If one thing stood out to me as a unifying characteristic of the varied achievements in film this year, it was vision. There was so much vision in movies this year, so much technical, thematic, authorial uniqueness and individuality, that each picture seemed to vibrate with the richness of a distinct voice. This went hand in hand with ambition - so many of the year's movies, from big to small, were nothing if not wildly ambitious endeavors. From Leos Carax's completely one-of-a-kind freakfest to Joe Wright's dizzying and experimental rendition of a Tolstoy classic to Tom Tykwer and the Wachowskis' head-spinning Cloud Atlas, an "unfilmable" novel put thrillingly to screen, audacity proved it still survives in the movies. That's something we need to cherish.
Without further ado, the Top 10 films of 2012 as I saw it (saw Amour too late, so I include it in my runners-up, but it's certainly worthy of this list):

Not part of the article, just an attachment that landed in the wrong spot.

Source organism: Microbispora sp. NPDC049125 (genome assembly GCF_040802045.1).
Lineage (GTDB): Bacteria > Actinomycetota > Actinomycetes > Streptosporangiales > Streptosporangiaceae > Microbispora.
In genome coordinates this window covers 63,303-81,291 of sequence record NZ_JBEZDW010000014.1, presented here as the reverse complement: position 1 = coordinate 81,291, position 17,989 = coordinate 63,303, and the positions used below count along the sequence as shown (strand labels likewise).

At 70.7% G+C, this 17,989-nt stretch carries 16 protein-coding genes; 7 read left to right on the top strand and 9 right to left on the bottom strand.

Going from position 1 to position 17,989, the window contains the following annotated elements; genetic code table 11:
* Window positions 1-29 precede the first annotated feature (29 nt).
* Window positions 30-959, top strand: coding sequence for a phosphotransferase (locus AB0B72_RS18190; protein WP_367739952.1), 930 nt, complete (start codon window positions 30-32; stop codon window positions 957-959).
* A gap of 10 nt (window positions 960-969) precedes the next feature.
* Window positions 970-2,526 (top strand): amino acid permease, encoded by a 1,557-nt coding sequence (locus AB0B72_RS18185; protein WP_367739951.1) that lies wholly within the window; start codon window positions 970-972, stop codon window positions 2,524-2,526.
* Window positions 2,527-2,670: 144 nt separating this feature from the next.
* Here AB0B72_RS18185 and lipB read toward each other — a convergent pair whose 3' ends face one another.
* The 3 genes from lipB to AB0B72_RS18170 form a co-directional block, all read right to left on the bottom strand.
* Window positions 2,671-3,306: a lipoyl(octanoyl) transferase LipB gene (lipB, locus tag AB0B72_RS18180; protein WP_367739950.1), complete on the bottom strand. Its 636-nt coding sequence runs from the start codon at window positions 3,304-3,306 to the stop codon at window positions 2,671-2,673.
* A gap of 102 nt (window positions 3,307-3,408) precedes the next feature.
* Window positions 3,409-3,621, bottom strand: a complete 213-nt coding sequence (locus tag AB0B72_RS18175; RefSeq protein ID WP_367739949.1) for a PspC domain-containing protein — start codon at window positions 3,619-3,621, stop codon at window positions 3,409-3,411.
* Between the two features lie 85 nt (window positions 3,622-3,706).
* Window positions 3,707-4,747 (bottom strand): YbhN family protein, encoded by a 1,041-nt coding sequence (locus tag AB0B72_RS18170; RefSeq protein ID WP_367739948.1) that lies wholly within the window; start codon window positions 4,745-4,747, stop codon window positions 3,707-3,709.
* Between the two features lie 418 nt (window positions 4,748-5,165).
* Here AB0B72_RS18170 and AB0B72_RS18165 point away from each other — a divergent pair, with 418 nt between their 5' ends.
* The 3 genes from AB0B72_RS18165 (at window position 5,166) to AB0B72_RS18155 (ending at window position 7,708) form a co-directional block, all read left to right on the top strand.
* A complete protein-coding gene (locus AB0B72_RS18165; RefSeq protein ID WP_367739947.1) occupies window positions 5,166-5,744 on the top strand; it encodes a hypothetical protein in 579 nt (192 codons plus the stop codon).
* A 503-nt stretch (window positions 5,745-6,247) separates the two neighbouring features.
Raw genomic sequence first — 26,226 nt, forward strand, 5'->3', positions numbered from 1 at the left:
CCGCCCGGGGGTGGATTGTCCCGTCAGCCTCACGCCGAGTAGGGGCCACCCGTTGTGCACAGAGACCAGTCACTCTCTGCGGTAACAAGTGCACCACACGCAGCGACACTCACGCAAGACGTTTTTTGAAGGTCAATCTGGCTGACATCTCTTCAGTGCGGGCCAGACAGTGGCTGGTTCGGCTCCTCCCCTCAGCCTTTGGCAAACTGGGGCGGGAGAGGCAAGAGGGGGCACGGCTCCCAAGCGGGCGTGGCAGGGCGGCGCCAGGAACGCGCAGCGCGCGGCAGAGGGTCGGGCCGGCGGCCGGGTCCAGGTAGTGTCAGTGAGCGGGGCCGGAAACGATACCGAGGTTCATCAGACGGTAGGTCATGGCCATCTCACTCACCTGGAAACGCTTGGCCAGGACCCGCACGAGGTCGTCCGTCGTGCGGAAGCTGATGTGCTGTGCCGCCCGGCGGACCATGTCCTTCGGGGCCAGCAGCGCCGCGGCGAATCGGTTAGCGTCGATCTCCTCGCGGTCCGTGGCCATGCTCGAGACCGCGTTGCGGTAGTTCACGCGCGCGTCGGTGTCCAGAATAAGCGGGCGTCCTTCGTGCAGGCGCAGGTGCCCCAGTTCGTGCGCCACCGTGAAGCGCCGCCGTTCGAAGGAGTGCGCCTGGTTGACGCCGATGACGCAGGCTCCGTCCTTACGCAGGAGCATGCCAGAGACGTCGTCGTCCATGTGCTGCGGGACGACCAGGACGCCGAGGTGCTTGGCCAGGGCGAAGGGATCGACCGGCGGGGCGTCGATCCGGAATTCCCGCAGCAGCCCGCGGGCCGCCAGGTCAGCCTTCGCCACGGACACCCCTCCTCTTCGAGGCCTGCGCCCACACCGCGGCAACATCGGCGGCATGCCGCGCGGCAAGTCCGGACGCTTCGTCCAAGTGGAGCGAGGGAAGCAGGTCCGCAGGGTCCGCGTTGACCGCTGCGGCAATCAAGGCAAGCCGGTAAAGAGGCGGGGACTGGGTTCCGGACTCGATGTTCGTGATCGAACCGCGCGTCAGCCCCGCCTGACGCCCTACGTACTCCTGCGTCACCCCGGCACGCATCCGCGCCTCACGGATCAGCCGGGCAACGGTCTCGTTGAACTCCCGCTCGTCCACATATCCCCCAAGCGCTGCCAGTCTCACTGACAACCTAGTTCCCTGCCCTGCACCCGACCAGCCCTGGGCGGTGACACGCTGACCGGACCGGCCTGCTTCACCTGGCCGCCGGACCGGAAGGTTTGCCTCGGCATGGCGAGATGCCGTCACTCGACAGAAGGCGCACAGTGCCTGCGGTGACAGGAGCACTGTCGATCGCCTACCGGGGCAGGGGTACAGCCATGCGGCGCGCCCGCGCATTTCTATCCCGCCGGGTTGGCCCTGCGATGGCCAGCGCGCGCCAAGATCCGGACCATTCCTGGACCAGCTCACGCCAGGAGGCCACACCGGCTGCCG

10. Les Misérables / Tom Hooper
Some people saw fit to criticize Tom Hooper's unorthodox version of the popular stage musical, as if its filmmaking flaws were somehow the death knell of an otherwise hard-hitting, stunningly acted picture. Not me. Hooper's extreme closeup approach is admittedly hit-and-miss, at times keeping us too close to the actors' faces when pulling back and letting us settle into the geography of their surroundings would have been appreciated. But when it does work, it works in spades - Anne Hathaway's rightly vaunted "I Dreamed a Dream" and Eddie Redmayne's stirring "Empty Chairs at Empty Tables," both largely shot in that tight closeup, are the film at its best: rousing, emotionally intimate, and galvanizing in their larger-than-life results.